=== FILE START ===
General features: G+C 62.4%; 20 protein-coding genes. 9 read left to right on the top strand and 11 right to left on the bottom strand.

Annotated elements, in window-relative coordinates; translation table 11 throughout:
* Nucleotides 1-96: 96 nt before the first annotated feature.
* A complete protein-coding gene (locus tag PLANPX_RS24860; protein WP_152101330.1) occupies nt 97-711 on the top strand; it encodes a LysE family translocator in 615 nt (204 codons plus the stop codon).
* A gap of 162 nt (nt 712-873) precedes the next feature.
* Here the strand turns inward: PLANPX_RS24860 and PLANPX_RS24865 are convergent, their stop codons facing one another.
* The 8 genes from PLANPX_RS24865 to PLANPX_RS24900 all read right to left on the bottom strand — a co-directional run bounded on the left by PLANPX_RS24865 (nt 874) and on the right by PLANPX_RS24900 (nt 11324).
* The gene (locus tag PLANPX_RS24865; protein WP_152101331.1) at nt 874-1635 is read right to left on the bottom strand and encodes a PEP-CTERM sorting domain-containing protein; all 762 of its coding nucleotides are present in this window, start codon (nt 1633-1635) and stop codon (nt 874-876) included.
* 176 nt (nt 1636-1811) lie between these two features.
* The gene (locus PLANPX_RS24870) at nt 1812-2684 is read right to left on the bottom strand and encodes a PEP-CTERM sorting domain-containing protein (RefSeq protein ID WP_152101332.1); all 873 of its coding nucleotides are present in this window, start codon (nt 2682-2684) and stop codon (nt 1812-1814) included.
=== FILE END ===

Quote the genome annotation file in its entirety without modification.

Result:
General features: G+C 62.4%; 20 protein-coding genes. 9 read left to right on the top strand and 11 right to left on the bottom strand.

Annotated elements, in window-relative coordinates; translation table 11 throughout:
* Nucleotides 1-96: 96 nt before the first annotated feature.
* A complete protein-coding gene (locus tag PLANPX_RS24860; protein WP_152101330.1) occupies nt 97-711 on the top strand; it encodes a LysE family translocator in 615 nt (204 codons plus the stop codon).
* A gap of 162 nt (nt 712-873) precedes the next feature.
* Here the strand turns inward: PLANPX_RS24860 and PLANPX_RS24865 are convergent, their stop codons facing one another.
* The 8 genes from PLANPX_RS24865 to PLANPX_RS24900 all read right to left on the bottom strand — a co-directional run bounded on the left by PLANPX_RS24865 (nt 874) and on the right by PLANPX_RS24900 (nt 11324).
* The gene (locus tag PLANPX_RS24865; protein WP_152101331.1) at nt 874-1635 is read right to left on the bottom strand and encodes a PEP-CTERM sorting domain-containing protein; all 762 of its coding nucleotides are present in this window, start codon (nt 1633-1635) and stop codon (nt 874-876) included.
* 176 nt (nt 1636-1811) lie between these two features.
* The gene (locus PLANPX_RS24870) at nt 1812-2684 is read right to left on the bottom strand and encodes a PEP-CTERM sorting domain-containing protein (RefSeq protein ID WP_152101332.1); all 873 of its coding nucleotides are present in this window, start codon (nt 2682-2684) and stop codon (nt 1812-1814) included.